Texas Retainage Overview
Retainage serves two general purposes: (1) To provide an incentive to the contractor or subcontractor to complete the project; and (2) To give the owner some protection against problems like liens, contractual defaults, delays, and more. In most states, laws exist to regulate how the parties use the retainage concept, mostly protecting some parties against abuse of the tool from others. The following are resources, legal information, and frequently asked questions about Texas’ retainage requirements. The Texas retainage statutes are reproduced below on this page.
Texas Retainage for Private Projects FAQs
Texas Retainage FAQs
For work in which a mechanics lien may be claimed, the property owner must retain 10%.
The time period to withhold retainage is very complicated and not well defined in Texas law. It appears that 30 days after work is completed retainage must be released.
This is not specified for private projects in the Texas retainage statute.
When claiming retainage, the claimant must give the owner notice of contractual retainage no later than the earlier of: the 30th day after the date the claimant’s agreement providing for retainage is completed, terminated, or abandoned OR the 30th day after the date the original contract is terminated or abandoned. If an owner is required to send a notice to a subcontractor and fails to send the notice, the subcontractor is not required to comply to claim retainage and may claim a lien by filing a lien affidavit.
On or before the 10th day of the termination or abandonment of an original contract, the owner shall give notice to each subcontractor who, before the date of termination or abandonment, has: given notice to the owner provided by this statute or sent to the owner by certified or registered mail a written request for notice of termination or abandonment.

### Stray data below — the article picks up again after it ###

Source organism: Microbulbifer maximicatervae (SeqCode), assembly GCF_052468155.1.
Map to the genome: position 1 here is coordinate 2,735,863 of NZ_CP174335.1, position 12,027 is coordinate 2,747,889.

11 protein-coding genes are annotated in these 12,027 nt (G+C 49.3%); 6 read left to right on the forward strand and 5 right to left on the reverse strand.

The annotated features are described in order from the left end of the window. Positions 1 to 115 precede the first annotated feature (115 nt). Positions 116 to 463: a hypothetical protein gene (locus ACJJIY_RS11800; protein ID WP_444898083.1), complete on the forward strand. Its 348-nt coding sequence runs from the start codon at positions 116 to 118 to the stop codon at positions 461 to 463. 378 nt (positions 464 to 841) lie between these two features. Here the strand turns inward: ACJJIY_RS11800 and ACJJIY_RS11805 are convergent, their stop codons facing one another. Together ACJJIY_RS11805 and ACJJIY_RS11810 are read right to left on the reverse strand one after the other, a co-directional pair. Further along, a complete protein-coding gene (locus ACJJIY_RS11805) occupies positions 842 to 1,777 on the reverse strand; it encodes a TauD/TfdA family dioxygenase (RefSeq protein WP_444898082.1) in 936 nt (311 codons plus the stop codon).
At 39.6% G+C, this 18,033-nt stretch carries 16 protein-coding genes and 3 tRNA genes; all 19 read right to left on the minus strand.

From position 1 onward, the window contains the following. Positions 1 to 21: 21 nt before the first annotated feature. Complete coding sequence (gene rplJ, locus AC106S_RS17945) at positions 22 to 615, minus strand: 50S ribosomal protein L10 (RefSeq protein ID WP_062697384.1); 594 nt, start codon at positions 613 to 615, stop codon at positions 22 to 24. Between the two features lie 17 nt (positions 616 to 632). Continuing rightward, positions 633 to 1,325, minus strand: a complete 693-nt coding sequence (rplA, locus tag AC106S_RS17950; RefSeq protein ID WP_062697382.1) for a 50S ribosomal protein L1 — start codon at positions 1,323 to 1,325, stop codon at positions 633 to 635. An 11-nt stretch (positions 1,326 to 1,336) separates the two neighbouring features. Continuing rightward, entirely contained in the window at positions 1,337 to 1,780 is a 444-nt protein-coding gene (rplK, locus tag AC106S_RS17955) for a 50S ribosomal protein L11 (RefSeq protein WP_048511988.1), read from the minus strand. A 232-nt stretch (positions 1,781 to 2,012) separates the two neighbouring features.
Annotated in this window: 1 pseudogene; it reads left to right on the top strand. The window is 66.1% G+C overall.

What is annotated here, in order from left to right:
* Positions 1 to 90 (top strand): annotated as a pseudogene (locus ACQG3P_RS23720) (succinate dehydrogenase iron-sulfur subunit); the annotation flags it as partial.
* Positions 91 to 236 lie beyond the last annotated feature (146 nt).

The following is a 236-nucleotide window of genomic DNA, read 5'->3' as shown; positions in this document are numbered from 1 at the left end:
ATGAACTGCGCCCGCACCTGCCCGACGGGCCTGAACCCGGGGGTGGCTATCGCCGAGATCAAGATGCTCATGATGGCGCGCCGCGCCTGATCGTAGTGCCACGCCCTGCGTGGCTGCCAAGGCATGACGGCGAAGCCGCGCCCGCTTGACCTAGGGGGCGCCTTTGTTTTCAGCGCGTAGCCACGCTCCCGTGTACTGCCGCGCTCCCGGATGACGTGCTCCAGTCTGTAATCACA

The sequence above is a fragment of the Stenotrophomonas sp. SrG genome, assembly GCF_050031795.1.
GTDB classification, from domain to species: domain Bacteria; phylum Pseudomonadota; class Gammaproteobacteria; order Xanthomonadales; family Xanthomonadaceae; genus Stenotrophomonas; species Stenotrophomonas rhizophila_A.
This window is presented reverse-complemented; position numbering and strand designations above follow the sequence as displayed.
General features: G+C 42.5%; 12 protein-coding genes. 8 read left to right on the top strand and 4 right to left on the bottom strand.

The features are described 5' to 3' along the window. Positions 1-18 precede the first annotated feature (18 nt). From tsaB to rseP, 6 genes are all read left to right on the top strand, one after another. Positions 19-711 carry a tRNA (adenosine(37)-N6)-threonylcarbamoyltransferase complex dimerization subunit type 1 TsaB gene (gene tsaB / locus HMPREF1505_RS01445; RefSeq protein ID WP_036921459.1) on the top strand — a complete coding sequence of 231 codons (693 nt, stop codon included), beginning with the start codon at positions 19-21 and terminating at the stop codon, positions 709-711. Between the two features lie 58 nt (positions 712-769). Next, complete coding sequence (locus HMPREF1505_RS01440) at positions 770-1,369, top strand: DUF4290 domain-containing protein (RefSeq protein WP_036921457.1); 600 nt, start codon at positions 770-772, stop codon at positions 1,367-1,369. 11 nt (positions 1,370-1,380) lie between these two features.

Also, see previous question.
Texas Retainage for Public Projects FAQ
Texas Retainage FAQs
For most projects, no specific maximum rate is set out. Claim for retainage in § 2253.076, however, “A claim for retainage in a notice under this subchapter is not valid for an amount greater than the amount of retainage specified in the public work contract between the payment bond beneficiary and the prime contractor or between the payment bond beneficiary and the subcontractor. A claim for retainage is never valid for an amount greater than 10 percent of the amount of that contract.”
Statute is unclear but it appears to depend on contractual provisions. Most likely released upon completion of work under the contract.
For all contract in which retainage is more than 5% (excepting those under $400,000), the retainage must be placed in an interest bearing account.
Must submit a notice to claim retainage. Statute not clear.
Texas Retainage Statutes
Getting informed about prompt payment laws is important. An examination of Texas’ retainage laws, the rules and regulations related to the amount and timing of allowable retained payments, is important to know your rights and responsibilities as a party on a construction project. Texas’ specific laws can be found in: Tex. Prop. Code Ann. § 53.101, § 2252.032 and§ 2252.03; and are reproduced below.
Retainage Statute on Private Projects
(a) During the progress of work under an original contract for which a mechanic’s lien may be claimed and for 30 days after the work is completed, the owner shall retain:
(1) 10 percent of the contract price of the work to the owner; or
(2) 10 percent of the value of the work, measured by the proportion that the work done bears to the work to be done, using the contract price or, if there is no contract price, using the reasonable value of the completed work.
(b) In this section, “owner” includes the owner’s agent, trustee, or receiver.
Retainage Statute on Public Projects
A governmental entity shall:
(1) deposit in an interest-bearing account the retainage of a public works contract that provides for retainage of more than five percent of the periodic contract payment; and
(2) pay the interest earned on the retainage to the prime contractor on completion of the contract.
This subchapter does not apply to:
(1) a public works contract executed before August 31, 1981;
(2) a public works contract in which the total contract price estimate at the time of execution of the contract is less than $ 400,000; or
(3) a public works contract made by the Texas Department of Transportation under Subchapter A, Chapter 223, Transportation Code.